Reviewed: September, 2019
Released: 2019, SCHWARZDORN PRODUCTION
Reviewer: Jesse Edwards
Formicarius apparently play symphonic black metal in the vein of Emperor, Dimmu Borgir, Cradle of Filth, and Immortal. I’d not heard of the band before, but they have recruited some familiar names in Sakis Tolis (Rotting Christ), the violin playing of Nicholas Miller of Aklash, and the drumming of Kevin Paradis (Benighted). Formicarius have also turned to Parlour Studios (Dimmu Borgir, Samael, Venomous Concept etc) for the final mix and mastering, so it would seem that we are in for a treat!
The album bursts into life with an exhilarating riff straight out of the Emperor song book, which filled me with excited anticipation of what was to come. Sadly, the vocals sound like lead vocalist Lord Saunders has undergone a recent tracheotomy.
Track two lowers the tempo briefly with a slow and melodic introduction before resuming the previous blast beat affair, and I suspected this would be the running theme of the album. (Track 2: clean female vocal, -10 black metal points for you, Formicarius.)
By the end of the second song it was clear that we were heading straight to the heart of Dani Filth’s mausoleum, and with that dawning realisation, I pierced the lid of my macaroni cheese and prepared for a tedious onslaught of genre blending tripe.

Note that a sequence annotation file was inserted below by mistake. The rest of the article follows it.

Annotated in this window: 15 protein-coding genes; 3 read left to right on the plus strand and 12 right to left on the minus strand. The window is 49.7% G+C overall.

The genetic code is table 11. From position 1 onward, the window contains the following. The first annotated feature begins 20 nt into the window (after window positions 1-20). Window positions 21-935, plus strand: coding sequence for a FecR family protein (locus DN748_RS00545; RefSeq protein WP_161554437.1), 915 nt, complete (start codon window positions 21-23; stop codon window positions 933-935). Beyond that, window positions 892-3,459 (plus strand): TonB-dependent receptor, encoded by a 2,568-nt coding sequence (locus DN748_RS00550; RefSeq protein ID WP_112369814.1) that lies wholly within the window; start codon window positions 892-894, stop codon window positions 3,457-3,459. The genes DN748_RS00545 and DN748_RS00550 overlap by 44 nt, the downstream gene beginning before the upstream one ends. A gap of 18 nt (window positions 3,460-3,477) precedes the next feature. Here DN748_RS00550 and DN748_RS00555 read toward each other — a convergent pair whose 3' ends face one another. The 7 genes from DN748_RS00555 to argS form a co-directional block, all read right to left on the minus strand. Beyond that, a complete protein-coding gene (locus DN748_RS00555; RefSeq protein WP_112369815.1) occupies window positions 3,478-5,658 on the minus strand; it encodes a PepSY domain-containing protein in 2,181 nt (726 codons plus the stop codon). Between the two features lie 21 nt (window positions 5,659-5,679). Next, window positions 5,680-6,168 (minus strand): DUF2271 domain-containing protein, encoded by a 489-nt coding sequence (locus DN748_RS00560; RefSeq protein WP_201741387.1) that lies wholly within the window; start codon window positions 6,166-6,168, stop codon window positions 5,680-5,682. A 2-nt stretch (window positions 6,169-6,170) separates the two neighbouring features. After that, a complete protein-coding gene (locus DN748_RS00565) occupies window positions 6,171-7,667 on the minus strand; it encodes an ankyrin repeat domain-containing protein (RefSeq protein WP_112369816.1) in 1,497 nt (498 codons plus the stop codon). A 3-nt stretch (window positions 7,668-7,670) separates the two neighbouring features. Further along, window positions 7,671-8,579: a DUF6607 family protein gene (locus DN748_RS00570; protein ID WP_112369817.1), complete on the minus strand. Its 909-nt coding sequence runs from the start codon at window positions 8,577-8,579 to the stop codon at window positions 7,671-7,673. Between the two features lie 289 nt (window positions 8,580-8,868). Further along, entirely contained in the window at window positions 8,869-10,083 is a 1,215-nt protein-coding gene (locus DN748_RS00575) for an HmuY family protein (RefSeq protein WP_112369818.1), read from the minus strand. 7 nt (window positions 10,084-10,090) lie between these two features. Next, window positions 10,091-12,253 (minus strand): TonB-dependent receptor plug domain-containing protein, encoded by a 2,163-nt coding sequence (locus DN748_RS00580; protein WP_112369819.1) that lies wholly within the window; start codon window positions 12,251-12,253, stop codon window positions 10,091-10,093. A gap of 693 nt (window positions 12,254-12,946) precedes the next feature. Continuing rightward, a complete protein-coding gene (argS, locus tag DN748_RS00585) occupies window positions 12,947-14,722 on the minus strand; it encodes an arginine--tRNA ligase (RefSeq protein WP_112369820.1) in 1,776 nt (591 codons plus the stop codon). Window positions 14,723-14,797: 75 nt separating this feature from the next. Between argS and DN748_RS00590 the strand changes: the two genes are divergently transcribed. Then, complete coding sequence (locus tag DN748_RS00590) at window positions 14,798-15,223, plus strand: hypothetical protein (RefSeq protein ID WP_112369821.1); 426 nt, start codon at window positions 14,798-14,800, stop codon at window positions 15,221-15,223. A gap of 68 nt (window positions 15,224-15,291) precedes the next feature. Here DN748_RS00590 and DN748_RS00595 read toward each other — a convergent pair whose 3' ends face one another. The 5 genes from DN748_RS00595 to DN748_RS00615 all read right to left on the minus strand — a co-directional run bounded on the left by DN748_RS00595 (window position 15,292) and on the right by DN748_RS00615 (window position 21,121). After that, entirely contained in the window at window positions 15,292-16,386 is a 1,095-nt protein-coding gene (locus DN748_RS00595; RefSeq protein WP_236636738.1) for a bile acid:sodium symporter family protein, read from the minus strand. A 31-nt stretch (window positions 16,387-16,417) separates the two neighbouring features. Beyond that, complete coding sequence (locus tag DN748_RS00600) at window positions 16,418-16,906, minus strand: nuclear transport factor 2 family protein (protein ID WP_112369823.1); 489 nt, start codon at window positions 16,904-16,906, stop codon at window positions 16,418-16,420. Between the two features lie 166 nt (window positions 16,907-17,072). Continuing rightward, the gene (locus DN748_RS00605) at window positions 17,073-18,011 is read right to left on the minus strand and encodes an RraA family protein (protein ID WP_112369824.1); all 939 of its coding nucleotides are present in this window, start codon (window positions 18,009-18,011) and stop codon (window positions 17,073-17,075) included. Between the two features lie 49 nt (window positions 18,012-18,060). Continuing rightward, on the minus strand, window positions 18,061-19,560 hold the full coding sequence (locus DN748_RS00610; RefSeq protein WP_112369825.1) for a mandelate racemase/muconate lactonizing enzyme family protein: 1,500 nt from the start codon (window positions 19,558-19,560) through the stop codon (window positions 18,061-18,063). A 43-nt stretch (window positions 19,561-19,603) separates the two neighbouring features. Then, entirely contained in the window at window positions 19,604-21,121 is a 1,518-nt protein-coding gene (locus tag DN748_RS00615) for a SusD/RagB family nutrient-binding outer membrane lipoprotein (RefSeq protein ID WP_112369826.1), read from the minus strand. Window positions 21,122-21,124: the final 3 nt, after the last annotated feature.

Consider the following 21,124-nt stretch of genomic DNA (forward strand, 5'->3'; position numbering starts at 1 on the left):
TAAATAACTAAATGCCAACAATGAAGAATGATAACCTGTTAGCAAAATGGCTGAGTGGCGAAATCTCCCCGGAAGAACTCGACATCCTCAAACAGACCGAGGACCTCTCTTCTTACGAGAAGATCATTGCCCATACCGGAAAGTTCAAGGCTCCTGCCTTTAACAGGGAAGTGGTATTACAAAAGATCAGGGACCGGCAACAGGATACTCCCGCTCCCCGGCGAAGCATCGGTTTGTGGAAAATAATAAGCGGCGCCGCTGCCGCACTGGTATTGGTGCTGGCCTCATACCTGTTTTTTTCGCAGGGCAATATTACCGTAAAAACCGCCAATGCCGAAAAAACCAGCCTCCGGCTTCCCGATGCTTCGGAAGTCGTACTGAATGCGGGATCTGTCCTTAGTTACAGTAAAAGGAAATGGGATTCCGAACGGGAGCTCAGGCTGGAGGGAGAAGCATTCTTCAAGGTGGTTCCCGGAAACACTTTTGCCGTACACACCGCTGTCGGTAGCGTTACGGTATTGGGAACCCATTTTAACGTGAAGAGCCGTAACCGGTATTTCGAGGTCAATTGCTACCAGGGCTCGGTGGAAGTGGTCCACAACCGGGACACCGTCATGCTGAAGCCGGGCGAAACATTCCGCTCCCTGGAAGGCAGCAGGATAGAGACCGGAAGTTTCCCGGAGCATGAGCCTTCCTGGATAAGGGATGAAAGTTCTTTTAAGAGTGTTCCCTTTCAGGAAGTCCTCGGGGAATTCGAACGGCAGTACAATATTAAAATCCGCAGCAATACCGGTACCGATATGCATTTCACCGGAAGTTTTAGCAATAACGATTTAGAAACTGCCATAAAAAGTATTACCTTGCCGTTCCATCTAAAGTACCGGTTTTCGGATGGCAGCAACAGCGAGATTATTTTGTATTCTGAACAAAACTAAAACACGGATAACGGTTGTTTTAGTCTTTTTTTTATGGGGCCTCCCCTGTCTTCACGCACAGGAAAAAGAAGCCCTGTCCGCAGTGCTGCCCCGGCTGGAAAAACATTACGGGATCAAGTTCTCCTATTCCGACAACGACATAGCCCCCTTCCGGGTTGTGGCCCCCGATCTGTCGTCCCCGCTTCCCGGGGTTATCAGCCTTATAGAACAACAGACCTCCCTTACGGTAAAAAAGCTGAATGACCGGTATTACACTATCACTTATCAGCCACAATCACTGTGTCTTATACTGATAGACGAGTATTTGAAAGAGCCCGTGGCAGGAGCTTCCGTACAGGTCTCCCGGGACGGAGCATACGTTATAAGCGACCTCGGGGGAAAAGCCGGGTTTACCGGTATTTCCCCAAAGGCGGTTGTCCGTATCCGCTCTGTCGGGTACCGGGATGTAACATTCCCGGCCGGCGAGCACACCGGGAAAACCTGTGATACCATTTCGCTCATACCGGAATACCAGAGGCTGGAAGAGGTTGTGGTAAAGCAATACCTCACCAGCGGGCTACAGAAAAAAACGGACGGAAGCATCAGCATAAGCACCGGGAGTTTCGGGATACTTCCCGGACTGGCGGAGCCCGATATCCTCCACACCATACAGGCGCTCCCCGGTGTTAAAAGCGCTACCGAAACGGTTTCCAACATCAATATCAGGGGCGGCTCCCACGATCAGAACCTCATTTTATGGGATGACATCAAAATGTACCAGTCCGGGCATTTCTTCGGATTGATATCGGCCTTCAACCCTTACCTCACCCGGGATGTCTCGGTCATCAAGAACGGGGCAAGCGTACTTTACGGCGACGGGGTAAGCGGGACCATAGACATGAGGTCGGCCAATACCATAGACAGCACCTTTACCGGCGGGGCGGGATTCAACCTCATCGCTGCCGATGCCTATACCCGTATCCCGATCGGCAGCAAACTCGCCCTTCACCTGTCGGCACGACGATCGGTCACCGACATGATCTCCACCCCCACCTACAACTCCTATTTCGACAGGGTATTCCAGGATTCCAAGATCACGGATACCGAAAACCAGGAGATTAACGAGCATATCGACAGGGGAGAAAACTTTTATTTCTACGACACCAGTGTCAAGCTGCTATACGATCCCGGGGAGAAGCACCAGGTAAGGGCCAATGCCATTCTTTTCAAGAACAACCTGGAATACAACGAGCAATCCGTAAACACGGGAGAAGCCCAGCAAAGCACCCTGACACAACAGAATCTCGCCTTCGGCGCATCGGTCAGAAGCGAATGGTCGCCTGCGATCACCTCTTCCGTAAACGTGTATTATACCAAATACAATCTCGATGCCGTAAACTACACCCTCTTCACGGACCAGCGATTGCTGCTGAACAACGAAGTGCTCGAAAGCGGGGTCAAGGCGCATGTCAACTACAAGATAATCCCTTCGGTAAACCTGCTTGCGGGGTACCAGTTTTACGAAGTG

The songs continue in a rather uninspired fashion; if you’re going to do the melodic black metal thing, you need some stand out melodies, you need some hooks, you need some owls! Nothing within the next 5 tracks stood out to me as especially interesting or catchy.
The production on the album is nothing less than you’d expect from Parlour Studios, but the vocals contain absolutely zero dynamic range. Lord Saunders continues to churn out some of the most uninspired vocal croaks I’ve ever heard—he really is one croaky toad—and it seems the engineers did what they could.
The keyboards sound distant, not once taking centre stage, and I feel like the songs could have benefited from a stronger keyboard presence to add a bit of variety. Most of the songs in the album sound very similar in style and construction, so it would have been nice to mix things up now and again with some grand piano interludes.
There’s a slow, yet brooding, woodwind section in the middle of the final track which actually piqued my interest, but the band failed to progress the idea in any direction, suddenly reverting to factory settings with another uninspired tremolo-picked riff.
My rating of this album could seem slightly harsh, and it ticks the boxes for fans of Dimmu Borgir and Cradle of Filth, but even then, I think you would find this album as boring and uninspired as I did.
Not for fans of Emperor and Immortal, as the press pack would suggest!